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the tissue constituting the bulk of the mass of muscles and accounting for the contractile function of muscles. The following types are distinguished: striated (skeletal and heart), smooth, and doubly oblique striated.
Almost all skeletal muscle tissue in vertebrates develops from myotomes, the paired metameric rudiments of the body musculature. Myoblasts, which are mononuclear cells, divide rapidly in ontogenesis and upon fusing together give rise to bundles, which are then transformed into differentiated muscle fibers, the main structural element of striated muscle. The striation of the fibers is due to the alternation of numerous contractile strands known as myofibrils, which are structures differing in physico-chemical and optical properties.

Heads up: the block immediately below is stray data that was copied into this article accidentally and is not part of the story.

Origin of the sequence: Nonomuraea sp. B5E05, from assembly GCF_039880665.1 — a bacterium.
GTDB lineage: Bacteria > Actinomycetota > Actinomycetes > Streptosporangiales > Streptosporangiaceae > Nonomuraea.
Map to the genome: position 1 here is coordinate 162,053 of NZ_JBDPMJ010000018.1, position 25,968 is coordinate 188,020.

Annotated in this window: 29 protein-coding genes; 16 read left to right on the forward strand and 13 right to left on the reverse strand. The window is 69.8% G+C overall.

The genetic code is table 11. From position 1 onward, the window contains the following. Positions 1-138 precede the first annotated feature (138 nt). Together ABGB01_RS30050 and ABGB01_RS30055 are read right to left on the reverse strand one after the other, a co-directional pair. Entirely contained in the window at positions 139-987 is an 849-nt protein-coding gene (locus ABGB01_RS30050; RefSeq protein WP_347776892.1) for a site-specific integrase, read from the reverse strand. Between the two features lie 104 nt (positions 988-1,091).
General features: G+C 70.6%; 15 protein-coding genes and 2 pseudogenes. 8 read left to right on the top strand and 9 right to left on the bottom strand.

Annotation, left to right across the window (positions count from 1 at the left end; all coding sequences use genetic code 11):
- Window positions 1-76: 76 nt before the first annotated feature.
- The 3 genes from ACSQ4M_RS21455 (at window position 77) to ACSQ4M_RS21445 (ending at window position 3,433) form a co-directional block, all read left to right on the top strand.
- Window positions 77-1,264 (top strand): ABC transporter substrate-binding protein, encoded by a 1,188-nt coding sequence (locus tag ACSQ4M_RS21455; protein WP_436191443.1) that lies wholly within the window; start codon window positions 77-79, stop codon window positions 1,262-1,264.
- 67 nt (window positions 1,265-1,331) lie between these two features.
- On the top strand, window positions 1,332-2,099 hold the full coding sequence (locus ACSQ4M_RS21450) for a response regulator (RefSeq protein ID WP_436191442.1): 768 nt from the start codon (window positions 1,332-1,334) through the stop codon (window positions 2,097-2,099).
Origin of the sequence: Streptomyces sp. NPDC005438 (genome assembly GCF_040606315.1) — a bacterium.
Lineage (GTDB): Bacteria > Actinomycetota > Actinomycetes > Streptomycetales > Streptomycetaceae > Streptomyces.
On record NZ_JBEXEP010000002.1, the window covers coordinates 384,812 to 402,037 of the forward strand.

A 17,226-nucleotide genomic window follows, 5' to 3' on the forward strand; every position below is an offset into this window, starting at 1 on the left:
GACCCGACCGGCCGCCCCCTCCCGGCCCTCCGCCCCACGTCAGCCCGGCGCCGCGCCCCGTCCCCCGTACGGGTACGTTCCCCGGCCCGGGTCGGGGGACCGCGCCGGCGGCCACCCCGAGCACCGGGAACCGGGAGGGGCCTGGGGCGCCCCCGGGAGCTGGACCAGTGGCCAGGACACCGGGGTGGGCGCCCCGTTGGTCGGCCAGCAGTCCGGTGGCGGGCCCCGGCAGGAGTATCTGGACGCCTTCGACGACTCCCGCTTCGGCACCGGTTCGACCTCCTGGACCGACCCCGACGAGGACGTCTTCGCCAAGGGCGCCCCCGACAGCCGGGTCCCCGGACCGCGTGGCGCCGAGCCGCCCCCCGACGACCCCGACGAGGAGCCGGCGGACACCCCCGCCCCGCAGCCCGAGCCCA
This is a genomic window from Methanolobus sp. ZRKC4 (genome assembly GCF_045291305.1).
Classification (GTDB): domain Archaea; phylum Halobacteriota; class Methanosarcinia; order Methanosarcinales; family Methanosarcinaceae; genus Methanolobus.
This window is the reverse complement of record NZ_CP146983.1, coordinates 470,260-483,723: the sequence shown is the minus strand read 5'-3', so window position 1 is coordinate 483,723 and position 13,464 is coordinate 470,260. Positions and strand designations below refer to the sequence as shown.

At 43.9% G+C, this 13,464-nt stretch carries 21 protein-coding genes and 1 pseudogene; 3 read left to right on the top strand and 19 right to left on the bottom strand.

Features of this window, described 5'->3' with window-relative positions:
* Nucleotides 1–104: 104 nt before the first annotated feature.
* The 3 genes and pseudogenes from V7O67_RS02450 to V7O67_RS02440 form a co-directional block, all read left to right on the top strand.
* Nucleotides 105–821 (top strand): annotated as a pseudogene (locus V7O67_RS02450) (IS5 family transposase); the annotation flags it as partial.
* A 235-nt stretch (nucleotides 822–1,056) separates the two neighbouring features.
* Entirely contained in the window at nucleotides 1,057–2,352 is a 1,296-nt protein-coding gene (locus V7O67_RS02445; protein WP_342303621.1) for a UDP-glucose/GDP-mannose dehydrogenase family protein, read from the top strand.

Smooth muscle tissues of the skin, of walls of organs along the gastrointestinal and urogenital tracts, and of walls of blood vessels develop from mesenchymal cells. The smooth muscle cells of salivary, sweat, and mammary glands derive from the ectoderm. All smooth muscle cells are mononuclear and spindle-shaped.
Muscle tissue with doubly oblique striation is comparatively rare. It is found in some worms and in the obturator muscles of bivalve mollusks. Striation appears at an acute angle (10° to 15°) to the longitudinal axis of the muscle fiber where the dark and light disks of adjacent myofibrils coincide with some regular displacement. This muscle tissue is characterized by slow contraction and the ability to remain contracted over many hours with only a slight loss of energy.